- Israeli Prime Minister Benjamin Netanyahu has been chosen by Israel’s president to form a government following last week’s election.
- The election, which is the second in the last five months, was triggered after Netanyahu failed to form a government in May, prompting Parliament to dissolve itself and hold new elections.
- Despite the fact that Netanyahu’s Likud Party received fewer seats than his rival Benny Gantz’s Blue and White Party, he was given the first chance because the president believed he would be more likely to build a government.
- Gantz and Netanyahu both agree that the best path forward is to pool their seats and form a unity government. But Gantz has said he will not create a government with Netanyahu because he faces indictment over criminal corruption charges.
Rivlin Nominates Netanyahu
Israeli President Reuven Rivlin tapped Prime Minister Benjamin Netanyahu to form a new government Wednesday, in a move that surprised many following an election last week that appeared to jeopardize the long-term leader’s career.
The election, held last Tuesday, was the second held in the country in the past five months.
During the first election in April, Netanyahu’s Likud Party tied with his rival Benny Gantz’s Blue and White Party, with each receiving 35 seats in Israel’s 120-seat parliament, the Knesset.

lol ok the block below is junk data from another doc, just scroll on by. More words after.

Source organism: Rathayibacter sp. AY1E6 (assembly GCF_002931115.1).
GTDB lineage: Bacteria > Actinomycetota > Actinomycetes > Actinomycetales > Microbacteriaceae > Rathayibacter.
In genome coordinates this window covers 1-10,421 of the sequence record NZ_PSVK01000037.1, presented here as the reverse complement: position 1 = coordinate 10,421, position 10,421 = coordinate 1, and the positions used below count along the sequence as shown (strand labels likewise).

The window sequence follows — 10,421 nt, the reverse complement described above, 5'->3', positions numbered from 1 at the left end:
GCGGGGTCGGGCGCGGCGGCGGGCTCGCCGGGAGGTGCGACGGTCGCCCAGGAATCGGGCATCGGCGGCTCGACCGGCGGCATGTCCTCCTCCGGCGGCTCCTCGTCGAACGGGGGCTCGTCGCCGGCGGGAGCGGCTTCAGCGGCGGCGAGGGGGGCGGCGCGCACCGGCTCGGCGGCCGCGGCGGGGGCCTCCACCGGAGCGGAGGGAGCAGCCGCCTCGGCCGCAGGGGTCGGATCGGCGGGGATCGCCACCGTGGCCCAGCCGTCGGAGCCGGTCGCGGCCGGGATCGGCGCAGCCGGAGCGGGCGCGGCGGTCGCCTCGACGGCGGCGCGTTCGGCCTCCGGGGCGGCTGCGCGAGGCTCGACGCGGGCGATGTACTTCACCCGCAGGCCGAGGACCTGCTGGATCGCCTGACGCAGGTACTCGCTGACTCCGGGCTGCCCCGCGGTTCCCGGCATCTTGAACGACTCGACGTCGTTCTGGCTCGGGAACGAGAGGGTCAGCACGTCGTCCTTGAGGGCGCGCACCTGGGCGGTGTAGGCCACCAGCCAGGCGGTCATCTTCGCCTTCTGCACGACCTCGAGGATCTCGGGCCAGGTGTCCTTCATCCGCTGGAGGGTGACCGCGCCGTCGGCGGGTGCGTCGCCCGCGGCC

As neither party had enough seats to make up a 61-seat majority, Rivlin gave Netanyahu the first chance to form a government by building a coalition with other parties.
However, by May, Netanyahu had failed to get enough parties on board in the required time period. Instead of allowing Gantz to have a chance to form a government, Netanyahu proposed a bill to dissolve parliament and hold new elections, which parliament voted in favor of.
Many viewed the second election as a referendum on Netanyahu, who also faces indictment over corruption and bribery charges. As a result, when Gantz won 33 seats to Netanyahu’s 32, it was generally considered a significant defeat.
But Rivlin’s decision to again choose Netanyahu to cobble together a coalition government despite the fact that he failed to do so last time and that Gantz won more seats appeared to reflect the fact that the president believed Netanyahu would be more likely to build a coalition.
Rivlin’s view that Netanyahu would have more success creating a government came down to the blocs: the power-sharing alliances that parties form based on their political leanings.
Following the election, the right-wing bloc of parties that included Netanyahu’s Likud had 55 seats, while the center-left bloc that Gantz’s Blue and White party belongs to had 54 seats.
Netanyahu will now have 28 days to try to form a government, though he can ask for a 14-day extension, as he did back in May.
Even with Netanyahu set to take the first swing at forming a government, it remains unclear what will happen next.